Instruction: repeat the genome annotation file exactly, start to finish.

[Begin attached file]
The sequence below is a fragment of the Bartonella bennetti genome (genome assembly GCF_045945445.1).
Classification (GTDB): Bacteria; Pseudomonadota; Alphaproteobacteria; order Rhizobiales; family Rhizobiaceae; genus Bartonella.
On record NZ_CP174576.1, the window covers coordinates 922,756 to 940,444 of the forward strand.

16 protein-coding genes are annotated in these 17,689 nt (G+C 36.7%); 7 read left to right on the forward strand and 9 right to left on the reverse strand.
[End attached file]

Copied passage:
The sequence below is a fragment of the Bartonella bennetti genome (genome assembly GCF_045945445.1).
Classification (GTDB): Bacteria; Pseudomonadota; Alphaproteobacteria; order Rhizobiales; family Rhizobiaceae; genus Bartonella.
On record NZ_CP174576.1, the window covers coordinates 922,756 to 940,444 of the forward strand.

16 protein-coding genes are annotated in these 17,689 nt (G+C 36.7%); 7 read left to right on the forward strand and 9 right to left on the reverse strand.